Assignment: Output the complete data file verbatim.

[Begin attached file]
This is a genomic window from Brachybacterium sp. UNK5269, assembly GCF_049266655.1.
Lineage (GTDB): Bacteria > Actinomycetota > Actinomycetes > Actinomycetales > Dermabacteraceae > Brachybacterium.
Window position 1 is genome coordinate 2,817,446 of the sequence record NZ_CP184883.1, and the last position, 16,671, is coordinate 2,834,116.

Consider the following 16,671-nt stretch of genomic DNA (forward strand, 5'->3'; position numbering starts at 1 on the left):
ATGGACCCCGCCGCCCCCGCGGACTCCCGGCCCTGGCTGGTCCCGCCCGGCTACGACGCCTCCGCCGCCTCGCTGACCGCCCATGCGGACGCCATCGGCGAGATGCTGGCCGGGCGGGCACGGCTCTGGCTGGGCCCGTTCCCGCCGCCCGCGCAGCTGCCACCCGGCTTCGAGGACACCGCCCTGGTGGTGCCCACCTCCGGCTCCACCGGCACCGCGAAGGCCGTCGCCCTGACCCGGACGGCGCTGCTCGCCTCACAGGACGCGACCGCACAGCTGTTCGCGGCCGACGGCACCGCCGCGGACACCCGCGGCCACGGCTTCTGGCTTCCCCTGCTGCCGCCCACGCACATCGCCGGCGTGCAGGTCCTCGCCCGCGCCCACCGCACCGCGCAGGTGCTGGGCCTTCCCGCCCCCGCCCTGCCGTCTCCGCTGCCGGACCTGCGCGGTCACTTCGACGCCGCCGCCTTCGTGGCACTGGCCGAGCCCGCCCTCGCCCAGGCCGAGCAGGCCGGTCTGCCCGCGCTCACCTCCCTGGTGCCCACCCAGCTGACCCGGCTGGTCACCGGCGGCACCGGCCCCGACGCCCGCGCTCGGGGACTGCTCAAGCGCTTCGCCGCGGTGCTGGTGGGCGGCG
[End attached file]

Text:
This is a genomic window from Brachybacterium sp. UNK5269, assembly GCF_049266655.1.
Lineage (GTDB): Bacteria > Actinomycetota > Actinomycetes > Actinomycetales > Dermabacteraceae > Brachybacterium.
Window position 1 is genome coordinate 2,817,446 of the sequence record NZ_CP184883.1, and the last position, 16,671, is coordinate 2,834,116.

Consider the following 16,671-nt stretch of genomic DNA (forward strand, 5'->3'; position numbering starts at 1 on the left):
ATGGACCCCGCCGCCCCCGCGGACTCCCGGCCCTGGCTGGTCCCGCCCGGCTACGACGCCTCCGCCGCCTCGCTGACCGCCCATGCGGACGCCATCGGCGAGATGCTGGCCGGGCGGGCACGGCTCTGGCTGGGCCCGTTCCCGCCGCCCGCGCAGCTGCCACCCGGCTTCGAGGACACCGCCCTGGTGGTGCCCACCTCCGGCTCCACCGGCACCGCGAAGGCCGTCGCCCTGACCCGGACGGCGCTGCTCGCCTCACAGGACGCGACCGCACAGCTGTTCGCGGCCGACGGCACCGCCGCGGACACCCGCGGCCACGGCTTCTGGCTTCCCCTGCTGCCGCCCACGCACATCGCCGGCGTGCAGGTCCTCGCCCGCGCCCACCGCACCGCGCAGGTGCTGGGCCTTCCCGCCCCCGCCCTGCCGTCTCCGCTGCCGGACCTGCGCGGTCACTTCGACGCCGCCGCCTTCGTGGCACTGGCCGAGCCCGCCCTCGCCCAGGCCGAGCAGGCCGGTCTGCCCGCGCTCACCTCCCTGGTGCCCACCCAGCTGACCCGGCTGGTCACCGGCGGCACCGGCCCCGACGCCCGCGCTCGGGGACTGCTCAAGCGCTTCGCCGCGGTGCTGGTGGGCGGCG